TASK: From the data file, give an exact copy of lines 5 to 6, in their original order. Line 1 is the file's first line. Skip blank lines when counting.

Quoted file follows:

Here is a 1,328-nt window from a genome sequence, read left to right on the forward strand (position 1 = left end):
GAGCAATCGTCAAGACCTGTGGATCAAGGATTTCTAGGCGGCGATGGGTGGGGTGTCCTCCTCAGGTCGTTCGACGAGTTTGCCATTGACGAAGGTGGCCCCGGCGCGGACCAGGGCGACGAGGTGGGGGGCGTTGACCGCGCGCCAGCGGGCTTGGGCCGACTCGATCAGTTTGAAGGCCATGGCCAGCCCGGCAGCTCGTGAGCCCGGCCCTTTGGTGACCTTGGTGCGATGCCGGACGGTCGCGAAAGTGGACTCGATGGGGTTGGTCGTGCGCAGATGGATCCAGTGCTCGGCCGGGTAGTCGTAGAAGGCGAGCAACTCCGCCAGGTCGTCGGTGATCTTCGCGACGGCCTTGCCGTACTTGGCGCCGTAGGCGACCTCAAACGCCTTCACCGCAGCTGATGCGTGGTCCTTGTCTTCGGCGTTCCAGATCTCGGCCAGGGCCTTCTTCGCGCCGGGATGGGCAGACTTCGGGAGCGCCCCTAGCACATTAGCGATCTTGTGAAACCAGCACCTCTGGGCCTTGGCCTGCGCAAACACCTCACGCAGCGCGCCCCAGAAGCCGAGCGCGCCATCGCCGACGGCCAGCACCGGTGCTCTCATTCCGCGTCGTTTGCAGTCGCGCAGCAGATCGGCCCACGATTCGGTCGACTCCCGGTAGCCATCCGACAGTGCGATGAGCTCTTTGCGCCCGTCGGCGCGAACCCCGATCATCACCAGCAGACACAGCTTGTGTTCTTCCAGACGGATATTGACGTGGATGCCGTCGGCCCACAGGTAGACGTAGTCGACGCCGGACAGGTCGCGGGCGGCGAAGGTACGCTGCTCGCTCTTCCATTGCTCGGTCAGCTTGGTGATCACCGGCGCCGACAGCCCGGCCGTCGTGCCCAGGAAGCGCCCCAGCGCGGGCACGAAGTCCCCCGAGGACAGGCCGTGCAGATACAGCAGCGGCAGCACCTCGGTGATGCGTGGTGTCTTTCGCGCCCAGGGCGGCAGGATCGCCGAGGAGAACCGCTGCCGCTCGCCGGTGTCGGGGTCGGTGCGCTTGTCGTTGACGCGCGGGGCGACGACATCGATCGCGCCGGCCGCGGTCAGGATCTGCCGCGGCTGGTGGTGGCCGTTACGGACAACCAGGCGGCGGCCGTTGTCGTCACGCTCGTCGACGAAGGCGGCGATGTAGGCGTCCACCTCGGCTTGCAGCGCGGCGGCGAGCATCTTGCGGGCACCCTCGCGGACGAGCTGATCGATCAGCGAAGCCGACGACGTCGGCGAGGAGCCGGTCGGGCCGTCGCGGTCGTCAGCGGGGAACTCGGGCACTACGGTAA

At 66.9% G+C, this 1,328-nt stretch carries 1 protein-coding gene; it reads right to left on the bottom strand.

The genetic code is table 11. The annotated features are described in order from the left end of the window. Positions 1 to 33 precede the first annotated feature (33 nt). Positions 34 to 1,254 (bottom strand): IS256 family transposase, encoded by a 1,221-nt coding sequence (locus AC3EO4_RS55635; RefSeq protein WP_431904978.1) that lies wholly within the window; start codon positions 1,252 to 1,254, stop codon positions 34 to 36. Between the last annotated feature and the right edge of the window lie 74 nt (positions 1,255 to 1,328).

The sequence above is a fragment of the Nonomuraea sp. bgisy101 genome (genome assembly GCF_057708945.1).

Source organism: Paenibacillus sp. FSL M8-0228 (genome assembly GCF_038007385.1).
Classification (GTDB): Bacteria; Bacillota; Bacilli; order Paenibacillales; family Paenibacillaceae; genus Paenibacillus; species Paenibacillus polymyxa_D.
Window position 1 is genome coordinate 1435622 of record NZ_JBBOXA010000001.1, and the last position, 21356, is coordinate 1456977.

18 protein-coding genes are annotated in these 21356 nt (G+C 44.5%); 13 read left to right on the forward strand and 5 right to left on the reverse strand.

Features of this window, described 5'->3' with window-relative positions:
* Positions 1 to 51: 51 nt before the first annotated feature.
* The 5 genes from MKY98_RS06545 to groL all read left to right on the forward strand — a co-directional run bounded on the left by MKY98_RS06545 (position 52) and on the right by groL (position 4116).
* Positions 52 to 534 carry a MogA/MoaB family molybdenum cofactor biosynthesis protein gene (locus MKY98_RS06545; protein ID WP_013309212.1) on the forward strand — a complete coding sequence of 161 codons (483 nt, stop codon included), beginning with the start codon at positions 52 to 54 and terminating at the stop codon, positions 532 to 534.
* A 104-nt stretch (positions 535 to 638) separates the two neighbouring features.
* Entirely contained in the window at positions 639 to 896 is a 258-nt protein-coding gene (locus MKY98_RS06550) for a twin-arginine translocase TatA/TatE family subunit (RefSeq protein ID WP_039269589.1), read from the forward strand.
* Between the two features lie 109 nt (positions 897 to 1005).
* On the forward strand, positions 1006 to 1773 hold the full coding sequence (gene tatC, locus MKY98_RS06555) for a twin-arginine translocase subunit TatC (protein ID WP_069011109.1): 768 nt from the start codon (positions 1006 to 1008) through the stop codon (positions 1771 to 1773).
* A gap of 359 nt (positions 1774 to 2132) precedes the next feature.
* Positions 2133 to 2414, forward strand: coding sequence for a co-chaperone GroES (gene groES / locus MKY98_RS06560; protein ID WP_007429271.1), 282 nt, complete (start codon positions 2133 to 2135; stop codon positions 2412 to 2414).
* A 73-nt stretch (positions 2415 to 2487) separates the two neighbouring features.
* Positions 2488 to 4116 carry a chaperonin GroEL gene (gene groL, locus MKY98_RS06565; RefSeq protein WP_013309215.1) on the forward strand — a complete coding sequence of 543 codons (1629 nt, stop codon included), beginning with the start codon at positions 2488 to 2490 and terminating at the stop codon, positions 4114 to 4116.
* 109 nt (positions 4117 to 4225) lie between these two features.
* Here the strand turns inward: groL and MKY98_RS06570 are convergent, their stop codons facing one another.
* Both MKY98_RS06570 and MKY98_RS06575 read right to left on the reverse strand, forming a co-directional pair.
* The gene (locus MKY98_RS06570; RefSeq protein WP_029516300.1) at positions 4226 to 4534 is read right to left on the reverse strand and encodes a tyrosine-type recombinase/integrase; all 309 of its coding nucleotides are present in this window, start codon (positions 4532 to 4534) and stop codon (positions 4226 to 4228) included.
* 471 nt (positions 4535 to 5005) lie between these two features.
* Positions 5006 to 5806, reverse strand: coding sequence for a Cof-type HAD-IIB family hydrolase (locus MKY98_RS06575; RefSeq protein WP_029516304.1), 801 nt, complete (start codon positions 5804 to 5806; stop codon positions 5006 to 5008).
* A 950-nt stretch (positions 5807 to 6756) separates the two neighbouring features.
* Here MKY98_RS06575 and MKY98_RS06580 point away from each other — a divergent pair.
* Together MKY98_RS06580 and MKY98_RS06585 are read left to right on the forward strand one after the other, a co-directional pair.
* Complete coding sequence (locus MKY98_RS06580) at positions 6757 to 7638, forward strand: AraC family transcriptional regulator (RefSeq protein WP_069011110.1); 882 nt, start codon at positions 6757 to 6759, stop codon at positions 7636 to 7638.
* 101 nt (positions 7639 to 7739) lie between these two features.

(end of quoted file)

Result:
The sequence above is a fragment of the Nonomuraea sp. bgisy101 genome (genome assembly GCF_057708945.1).

Source organism: Paenibacillus sp. FSL M8-0228 (genome assembly GCF_038007385.1).